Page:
Second Rabies-positive Bat Test Came From New Mexico

On Friday morning, police were called to a park in northeast Albuquerque where the body of a lady had been discovered. As authorities worked to determine what happened, they closed down a large section of Stardust Skies Park between Montgomery and Pennsylvania.

The victim, according to eyewitnesses, was a woman who had been sleeping rough in the park for some time. She was gentle and quiet, so they said. KOB 4 was told by a concerned neighbor that many people pitched in to help provide for the woman.

“My last time I saw her was probably a couple days ago on a walk,” one neighbor said. “I told her, ‘I’m just so worried about you being out here all the time,’ and she said, ‘No, I can take care of myself, people are friendly.’”

The agency wishes to stress that no bat, alive or dead, should ever be handled. “Bat bites can be very small and are not always visible or painful,” the NMDOH warns. Talk to your doctor or call the NMDOH at (505) 827-006 if you come into contact with a bat. Anyone who comes into contact with a bat should get vaccinated against rabies, and livestock and pets should get yearly rabies boosters.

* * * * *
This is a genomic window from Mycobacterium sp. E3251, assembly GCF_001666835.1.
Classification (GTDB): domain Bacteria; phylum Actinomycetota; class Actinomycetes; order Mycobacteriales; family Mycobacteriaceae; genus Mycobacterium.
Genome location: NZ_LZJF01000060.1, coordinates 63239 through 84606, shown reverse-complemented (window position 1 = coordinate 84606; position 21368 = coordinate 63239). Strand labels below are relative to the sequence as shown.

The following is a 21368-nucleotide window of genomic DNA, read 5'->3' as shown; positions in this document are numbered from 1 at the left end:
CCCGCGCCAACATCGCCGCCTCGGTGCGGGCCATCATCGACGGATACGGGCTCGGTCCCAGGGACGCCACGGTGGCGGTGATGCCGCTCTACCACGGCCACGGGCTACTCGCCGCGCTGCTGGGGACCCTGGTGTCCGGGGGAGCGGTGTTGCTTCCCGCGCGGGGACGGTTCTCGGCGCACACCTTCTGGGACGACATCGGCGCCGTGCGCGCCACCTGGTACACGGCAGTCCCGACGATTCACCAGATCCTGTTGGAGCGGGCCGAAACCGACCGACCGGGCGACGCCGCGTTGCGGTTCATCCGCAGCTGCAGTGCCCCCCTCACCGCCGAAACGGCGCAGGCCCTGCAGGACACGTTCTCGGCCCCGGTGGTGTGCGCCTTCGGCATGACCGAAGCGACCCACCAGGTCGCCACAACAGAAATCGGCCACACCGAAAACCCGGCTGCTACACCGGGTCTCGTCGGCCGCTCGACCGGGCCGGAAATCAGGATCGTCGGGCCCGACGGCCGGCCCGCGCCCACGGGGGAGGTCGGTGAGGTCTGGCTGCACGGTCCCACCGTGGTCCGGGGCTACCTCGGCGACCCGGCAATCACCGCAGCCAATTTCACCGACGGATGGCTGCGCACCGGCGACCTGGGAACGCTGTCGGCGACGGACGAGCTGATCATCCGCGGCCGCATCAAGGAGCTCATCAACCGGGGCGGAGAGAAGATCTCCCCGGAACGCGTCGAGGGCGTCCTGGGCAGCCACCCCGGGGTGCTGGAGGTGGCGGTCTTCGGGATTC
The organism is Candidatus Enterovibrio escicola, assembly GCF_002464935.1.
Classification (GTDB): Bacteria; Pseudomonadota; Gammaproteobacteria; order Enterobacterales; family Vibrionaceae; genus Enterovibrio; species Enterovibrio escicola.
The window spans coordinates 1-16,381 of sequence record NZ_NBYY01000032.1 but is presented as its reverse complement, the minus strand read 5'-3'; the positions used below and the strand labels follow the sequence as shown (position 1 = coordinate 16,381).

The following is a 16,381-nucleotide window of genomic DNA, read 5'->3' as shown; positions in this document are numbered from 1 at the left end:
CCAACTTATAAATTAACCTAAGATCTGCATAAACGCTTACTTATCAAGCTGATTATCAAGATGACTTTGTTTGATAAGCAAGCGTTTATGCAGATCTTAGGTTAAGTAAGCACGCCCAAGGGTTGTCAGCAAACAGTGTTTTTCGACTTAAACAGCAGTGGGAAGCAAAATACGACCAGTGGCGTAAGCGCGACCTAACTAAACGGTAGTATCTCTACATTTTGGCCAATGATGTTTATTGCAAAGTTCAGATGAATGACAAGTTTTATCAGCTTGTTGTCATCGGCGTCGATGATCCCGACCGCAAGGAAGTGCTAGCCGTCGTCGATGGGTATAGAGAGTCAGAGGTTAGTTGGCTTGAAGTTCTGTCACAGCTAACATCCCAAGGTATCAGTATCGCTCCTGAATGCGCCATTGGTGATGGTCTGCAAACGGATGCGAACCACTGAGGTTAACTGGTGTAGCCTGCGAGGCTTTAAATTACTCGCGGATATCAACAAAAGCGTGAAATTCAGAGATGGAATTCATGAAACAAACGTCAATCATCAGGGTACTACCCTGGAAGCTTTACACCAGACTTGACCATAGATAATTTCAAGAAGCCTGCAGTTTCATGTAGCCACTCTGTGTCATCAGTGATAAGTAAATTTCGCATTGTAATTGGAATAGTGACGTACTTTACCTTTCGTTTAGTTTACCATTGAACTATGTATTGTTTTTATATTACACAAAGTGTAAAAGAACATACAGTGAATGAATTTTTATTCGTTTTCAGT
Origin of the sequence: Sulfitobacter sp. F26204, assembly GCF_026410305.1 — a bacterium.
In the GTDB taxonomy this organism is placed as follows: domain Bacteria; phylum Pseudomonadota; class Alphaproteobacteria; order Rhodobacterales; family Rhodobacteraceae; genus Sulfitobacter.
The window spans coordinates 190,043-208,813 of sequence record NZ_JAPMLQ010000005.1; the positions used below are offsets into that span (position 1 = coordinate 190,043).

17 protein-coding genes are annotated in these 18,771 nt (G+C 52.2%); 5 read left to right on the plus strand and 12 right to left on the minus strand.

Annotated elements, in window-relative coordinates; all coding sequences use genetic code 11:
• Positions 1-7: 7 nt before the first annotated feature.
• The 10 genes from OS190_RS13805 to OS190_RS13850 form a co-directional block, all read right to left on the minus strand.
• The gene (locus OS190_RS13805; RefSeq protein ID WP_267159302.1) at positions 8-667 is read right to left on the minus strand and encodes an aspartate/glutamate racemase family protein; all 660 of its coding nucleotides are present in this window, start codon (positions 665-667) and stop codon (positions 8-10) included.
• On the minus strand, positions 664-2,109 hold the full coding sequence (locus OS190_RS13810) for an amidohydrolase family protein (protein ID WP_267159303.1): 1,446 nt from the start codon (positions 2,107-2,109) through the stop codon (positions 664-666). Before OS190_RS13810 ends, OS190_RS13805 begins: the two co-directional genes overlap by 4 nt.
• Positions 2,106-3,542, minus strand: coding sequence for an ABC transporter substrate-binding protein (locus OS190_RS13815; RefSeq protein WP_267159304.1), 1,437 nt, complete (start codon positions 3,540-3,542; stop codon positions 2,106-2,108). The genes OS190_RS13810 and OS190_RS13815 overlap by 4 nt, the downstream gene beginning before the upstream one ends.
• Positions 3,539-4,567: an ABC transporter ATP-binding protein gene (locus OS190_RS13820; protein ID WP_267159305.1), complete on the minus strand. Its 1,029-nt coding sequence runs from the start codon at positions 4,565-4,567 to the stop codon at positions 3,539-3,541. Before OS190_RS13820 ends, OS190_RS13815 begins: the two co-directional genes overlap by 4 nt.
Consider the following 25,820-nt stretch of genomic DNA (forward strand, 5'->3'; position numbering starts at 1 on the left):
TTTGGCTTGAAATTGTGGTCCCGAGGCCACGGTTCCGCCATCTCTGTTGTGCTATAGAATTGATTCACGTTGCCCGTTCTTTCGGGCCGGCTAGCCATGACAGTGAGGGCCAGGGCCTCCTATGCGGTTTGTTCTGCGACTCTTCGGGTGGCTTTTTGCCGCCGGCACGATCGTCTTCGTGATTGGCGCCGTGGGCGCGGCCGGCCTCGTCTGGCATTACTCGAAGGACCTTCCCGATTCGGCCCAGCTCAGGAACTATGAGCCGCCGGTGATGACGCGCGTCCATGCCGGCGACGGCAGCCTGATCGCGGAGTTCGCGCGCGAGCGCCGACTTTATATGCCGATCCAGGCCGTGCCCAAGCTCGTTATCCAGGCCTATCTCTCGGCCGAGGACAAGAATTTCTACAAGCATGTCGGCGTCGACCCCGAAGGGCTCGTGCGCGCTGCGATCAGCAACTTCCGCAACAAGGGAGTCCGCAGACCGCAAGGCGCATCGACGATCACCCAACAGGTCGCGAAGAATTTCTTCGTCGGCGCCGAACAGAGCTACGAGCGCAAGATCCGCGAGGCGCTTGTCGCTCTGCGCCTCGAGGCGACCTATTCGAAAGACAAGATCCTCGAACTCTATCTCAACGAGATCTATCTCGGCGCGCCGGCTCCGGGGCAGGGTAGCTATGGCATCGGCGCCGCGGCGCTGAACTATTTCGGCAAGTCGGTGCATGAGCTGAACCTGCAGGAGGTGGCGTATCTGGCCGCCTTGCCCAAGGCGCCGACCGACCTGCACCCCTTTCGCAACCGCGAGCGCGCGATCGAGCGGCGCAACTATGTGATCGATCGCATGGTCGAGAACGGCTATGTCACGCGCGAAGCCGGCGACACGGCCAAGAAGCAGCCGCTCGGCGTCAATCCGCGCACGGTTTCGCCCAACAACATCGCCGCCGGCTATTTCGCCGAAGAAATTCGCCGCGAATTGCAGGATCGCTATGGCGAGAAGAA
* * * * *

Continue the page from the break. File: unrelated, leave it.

The tweet below verifies the news:

NMDOH Safety Recommendations

  • Always keep pets on a leash. Pets should be up to date on their legally required rabies vaccinations and wearing current license tags on their collar. If your cat or dog has been bitten or scratched, especially by a wild animal, call your pet’s veterinarian, even if the wound is superficial.
  • Horses and other livestock should also be considered for rabies vaccination to protect them from rabid animals that may attack them.
  • Stay away from wild or unfamiliar animals. Do not attempt to feed, approach, or touch wild animals (alive or dead). Teach this important message to your children, and always keep a close eye on your kids.
  • If you or someone you know are bitten by an animal, or come into contact with an animal’s saliva, wash the exposed site immediately with soap and water. Be sure to report the bite to local animal control and seek medical care as soon as possible.
  • If you or your pets are bitten or otherwise exposed to the saliva of wild animals, seek medical care immediately and contact the New Mexico Department of Health at (505) 827-0006.

When it comes to American publications covering the state of California, few can match the credibility of the California Examiner.

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